You Could Look it Up
I hope you enjoy this. Thanks to Peter H. for sending it.
There is a two-letter word that perhaps has more meanings than any other two-letter word, and that word is up. It’s easy to understand up, meaning toward the sky or at the top of the list, but when we awaken in the morning, why do we wake up?
At a meeting, why does a topic come up? Why do we speak up, why are the officers up for election, and why is it up to the secretary to write up a report?
We call up our friends
and we use it to brighten up a room,
and polish up the silver.
We warm up the leftovers
and clean up the kitchen.
We lock up the house
and some guys fix up the old car.
At other times the little word has real special meaning.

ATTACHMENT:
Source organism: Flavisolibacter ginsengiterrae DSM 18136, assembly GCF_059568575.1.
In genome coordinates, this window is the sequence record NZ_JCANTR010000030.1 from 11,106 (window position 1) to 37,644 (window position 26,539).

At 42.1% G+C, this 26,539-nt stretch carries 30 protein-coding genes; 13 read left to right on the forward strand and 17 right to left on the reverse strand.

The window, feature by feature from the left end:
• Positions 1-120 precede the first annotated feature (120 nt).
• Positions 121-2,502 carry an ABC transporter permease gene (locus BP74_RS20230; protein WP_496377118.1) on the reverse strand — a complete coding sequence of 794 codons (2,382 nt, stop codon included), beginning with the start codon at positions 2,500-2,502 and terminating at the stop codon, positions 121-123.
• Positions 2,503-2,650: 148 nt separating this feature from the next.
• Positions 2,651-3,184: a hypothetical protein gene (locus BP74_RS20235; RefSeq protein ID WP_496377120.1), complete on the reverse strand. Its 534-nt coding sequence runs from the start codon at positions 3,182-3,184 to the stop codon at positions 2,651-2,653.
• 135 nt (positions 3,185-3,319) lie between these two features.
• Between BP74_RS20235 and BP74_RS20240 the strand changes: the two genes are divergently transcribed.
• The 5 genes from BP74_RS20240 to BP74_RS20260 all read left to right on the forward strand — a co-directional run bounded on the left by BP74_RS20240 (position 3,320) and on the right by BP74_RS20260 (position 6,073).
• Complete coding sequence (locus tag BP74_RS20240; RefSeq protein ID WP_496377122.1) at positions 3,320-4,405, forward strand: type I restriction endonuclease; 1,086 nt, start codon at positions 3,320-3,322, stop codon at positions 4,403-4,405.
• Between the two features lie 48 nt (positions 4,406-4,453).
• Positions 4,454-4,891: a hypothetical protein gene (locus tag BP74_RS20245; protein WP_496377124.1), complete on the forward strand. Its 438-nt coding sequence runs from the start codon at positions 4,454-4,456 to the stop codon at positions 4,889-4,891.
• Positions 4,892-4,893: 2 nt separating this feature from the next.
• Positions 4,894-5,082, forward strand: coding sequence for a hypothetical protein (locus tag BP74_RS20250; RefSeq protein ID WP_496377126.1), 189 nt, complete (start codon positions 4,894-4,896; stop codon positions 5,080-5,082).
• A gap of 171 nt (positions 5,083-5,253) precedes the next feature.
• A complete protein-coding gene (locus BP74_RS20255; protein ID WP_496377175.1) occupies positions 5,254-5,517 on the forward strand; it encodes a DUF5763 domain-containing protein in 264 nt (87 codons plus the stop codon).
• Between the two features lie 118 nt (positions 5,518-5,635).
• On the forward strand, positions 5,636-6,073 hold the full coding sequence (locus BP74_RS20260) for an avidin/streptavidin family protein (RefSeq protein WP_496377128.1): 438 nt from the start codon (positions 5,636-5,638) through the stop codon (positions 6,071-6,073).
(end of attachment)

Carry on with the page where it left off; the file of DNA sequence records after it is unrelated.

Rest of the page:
People stir up trouble,
line up for tickets,
work up an appetite,
and think up excuses.
To be dressed is one thing
but to be dressed up is special.
And this up is confusing:
A drain must be opened up
because it is stopped up.
We open up a store in the morning
but we close it up at night.
We seem to be pretty mixed up about up!
To be knowledgeable about the proper uses of up,
look the word up in the dictionary.
In a desk-sized dictionary,
it takes up almost 1/4 of the page
and can add up to about thirty definitions.
If you are up to it,
you might try building up a list
of the many ways up is used.
It will take up a lot of your time,
but if you don’t give up,
you may wind up with a hundred or more.
When it threatens to rain,
we say it is clouding up.
When the sun comes out we say it is clearing up.
When it rains, it wets up the earth.
When it doesn’t rain for awhile,
things dry up.
One could go on and on,
but I’ll wrap it up,
for now my time is up, so …
Time to shut up!
To comment on this grammar tip, click on the title.
Posted on Friday, March 30, 2007, at 2:06 pm